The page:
- Introduction to decentralised identities, or DIDs and the non-fungible token (NFTs) space.
- Decentralised identity and use of zero-knowledge proof (ZKP) innovation.
- Other benefits, including protection for the regular user.
There is still a lot of “wild west” in decentralised finance (DeFi) today. There is no clear rule of law since there are so many competing factions, each with its own set of claims and goals.
As a result, some users have had unfavourable experiences after venturing into the ecosystem for the first time. Users’ faith is shaken when they hear accounts of scams and “rug pulls,” and when algorithmic processes fail due to unfavourable market conditions. In spite of the best efforts of the people working on DeFi projects, many users still find the technology intimidating and risky.
Many people are still wary of the cryptocurrency world due to the dangerous services and unregulated atmosphere. Individual and institutional investors alike are frightened of and confused by DeFi. The burning question now is how and when non-Degens will be able to fully embrace DeFi.
Ingress of decentralised IDs
DeFi’s foundational technology also happens to be the key to bypassing the problem at hand. Decentralised identities, or DIDs, are the answer. DIDs can provide reliable data to legislators by utilising blockchains, smart contracts, plus non-fungible tokens (NFTs), all while protecting users’ independence and anonymity.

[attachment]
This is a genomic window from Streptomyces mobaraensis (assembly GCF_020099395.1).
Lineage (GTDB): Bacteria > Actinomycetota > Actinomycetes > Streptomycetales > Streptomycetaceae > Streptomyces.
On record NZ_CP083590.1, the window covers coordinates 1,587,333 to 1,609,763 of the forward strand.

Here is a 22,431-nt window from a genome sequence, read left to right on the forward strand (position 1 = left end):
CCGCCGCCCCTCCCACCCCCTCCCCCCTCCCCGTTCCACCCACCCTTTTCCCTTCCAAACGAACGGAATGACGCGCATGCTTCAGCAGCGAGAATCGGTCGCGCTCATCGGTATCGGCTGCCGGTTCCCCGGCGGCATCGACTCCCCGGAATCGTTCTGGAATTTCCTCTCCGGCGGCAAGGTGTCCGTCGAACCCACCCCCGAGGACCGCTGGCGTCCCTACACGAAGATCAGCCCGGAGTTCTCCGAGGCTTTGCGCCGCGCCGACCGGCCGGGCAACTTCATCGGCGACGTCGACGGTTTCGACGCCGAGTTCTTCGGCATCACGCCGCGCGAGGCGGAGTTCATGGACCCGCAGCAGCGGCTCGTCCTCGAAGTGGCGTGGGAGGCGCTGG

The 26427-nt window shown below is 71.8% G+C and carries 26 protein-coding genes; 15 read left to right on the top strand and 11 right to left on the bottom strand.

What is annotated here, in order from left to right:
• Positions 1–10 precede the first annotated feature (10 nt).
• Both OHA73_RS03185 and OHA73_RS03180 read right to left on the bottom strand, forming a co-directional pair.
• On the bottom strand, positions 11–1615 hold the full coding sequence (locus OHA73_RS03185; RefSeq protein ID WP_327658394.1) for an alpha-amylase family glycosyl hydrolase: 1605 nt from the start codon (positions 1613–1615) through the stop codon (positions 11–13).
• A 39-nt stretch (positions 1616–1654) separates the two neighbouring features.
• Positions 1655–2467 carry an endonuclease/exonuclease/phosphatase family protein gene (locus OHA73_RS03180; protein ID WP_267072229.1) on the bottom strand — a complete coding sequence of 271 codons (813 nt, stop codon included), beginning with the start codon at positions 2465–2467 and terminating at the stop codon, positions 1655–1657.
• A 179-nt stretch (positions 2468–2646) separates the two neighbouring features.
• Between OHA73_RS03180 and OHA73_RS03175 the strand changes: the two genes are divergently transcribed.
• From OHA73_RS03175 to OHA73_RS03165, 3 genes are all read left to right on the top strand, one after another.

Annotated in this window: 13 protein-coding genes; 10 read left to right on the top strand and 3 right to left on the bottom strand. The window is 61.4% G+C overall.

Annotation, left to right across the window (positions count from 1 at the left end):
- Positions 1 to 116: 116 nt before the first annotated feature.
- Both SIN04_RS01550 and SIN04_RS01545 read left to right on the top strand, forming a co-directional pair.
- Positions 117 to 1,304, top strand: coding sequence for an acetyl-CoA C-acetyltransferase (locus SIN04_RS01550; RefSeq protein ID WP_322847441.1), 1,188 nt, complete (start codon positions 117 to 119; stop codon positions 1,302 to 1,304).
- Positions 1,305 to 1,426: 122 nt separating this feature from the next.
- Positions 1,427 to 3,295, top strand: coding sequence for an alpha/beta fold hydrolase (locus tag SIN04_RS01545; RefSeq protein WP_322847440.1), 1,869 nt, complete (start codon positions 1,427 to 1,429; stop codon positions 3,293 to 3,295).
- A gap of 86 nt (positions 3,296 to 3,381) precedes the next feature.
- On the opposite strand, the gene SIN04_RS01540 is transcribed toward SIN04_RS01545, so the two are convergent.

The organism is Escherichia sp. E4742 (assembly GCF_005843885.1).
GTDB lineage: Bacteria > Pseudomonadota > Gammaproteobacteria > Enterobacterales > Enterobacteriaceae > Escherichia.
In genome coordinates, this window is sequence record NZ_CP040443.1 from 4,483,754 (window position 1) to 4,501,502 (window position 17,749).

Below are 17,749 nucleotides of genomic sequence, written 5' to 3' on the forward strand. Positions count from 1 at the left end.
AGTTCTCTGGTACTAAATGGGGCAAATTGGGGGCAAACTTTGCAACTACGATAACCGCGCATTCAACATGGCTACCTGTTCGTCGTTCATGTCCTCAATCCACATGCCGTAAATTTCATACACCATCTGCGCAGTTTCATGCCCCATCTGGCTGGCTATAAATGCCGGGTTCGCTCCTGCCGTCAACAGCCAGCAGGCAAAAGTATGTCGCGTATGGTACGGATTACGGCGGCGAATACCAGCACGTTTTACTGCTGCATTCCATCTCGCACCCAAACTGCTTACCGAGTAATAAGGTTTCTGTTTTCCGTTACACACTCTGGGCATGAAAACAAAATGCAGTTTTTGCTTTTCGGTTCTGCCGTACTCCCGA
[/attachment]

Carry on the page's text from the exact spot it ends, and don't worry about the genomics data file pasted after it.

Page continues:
The cryptographic infrastructure allows for this, and NFTs in particular, is vital to making this a reality. In its role as an asset, an NFT is verifiably distinct from all other commodities and comes with its own history, which can contain any kind of information. No one can forge or change an NFT because of the underpinning decentralised protocols.
As expected, more is required for a fully realised digital persona. In addition, there must be transparency and clarity regarding who owns which DIDs. To this end, a person’s DID can be connected to their physical identity verification processes.
This could be accomplished in a variety of methods, for as by using biometric data, real-world papers, or other confirmations that can be independently verified. A profile that cannot be faked has been developed by combining all these data in an NFT.
The usage authority
Privacy activists might reject the notion on the grounds that it is overly stringent and comprehensive. When all is said and done, an accurate account of a person’s data being stored on a bitcoin ledger for all of eternity does not sound particularly private, does it? The next advantage of DIDs comes into play in this context, in tandem with using zero-knowledge proof (ZKP) innovation.
Using ZKP technology, information can be validated once by a third party that is not involved in the verification process, and then it can be used to verify someone’s credentials.
As a consequence of this, an individual will be able to demonstrate their access, records, or background without necessarily disclosing their name or any other personally identifiable information to the person conducting the verification.